[caption id="attachment_216539" align="aligncenter" width="1200"] European Union Ambassador to the U.S. Stavros Lambrinidis addresses a crowd at a tour stop at the University of Delaware on Monday. | DBT PHOTO BY JACOB OWENS[/caption]
WILMINGTON – In a rare show of unity in the United States, ambassadors from all of the European Union countries fanned out across Delaware on Monday to promote trade, scientific investment, climate change, human rights, and more.Led by EU Ambassador Stavros Lambrinidis, a delegation of 27 European ambassadors arrived to promote a renewal of transatlantic cooperation and leadership in the backyard of President Joe Biden. The full EU visit to a state is a rare occurrence – the last occurred in Maryland in December 2019 – but is an effort under Lambrinidis, officials said.The ambassador told Delaware Business Times that the visit to Delaware wasn’t aimed to capture the president’s attention, but to promote the values that bind America and Europe.“That relationship went to lunch for a few years, and now it's back again so we are celebrating that,” he said, referring to the frosty relationship former President Donald Trump held with traditional allies.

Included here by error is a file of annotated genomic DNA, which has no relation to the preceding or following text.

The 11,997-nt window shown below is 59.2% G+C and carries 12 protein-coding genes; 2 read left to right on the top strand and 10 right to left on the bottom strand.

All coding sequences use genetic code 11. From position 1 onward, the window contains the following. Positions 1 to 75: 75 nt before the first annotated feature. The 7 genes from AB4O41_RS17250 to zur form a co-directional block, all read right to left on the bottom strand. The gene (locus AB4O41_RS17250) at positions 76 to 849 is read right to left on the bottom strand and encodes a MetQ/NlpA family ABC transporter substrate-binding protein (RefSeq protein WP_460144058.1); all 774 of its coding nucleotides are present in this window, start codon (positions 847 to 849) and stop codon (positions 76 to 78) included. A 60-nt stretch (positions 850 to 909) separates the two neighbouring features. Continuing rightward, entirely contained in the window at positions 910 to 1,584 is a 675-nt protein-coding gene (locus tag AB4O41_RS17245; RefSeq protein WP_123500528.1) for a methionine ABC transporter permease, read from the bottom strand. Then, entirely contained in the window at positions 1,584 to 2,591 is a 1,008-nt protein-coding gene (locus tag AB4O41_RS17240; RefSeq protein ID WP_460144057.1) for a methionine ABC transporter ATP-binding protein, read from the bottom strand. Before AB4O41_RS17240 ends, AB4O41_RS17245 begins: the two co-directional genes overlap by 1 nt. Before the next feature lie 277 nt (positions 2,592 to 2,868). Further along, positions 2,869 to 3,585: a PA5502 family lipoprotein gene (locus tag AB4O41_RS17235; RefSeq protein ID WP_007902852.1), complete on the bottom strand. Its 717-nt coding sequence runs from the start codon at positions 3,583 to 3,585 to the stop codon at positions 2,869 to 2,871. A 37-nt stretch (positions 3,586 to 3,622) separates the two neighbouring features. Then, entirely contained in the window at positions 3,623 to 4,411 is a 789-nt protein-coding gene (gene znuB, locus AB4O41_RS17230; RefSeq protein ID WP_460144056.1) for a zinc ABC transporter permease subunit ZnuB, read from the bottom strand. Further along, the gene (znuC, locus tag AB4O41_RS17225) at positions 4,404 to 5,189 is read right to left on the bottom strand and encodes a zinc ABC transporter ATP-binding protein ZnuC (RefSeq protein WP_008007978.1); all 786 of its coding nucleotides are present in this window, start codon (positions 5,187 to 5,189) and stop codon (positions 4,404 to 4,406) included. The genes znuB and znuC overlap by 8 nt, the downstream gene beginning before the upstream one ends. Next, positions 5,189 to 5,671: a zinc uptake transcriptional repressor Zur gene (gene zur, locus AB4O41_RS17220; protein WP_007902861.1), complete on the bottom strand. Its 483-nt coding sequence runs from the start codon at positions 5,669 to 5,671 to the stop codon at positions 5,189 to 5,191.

[caption id="attachment_216573" align="alignleft" width="300"] EU Ambassador Stavros Lambrinidis, left, and German Ambassador Emily Haber listen during a stop at the Port of Wilmington. | DBT PHOTO BY JACOB OWENS[/caption]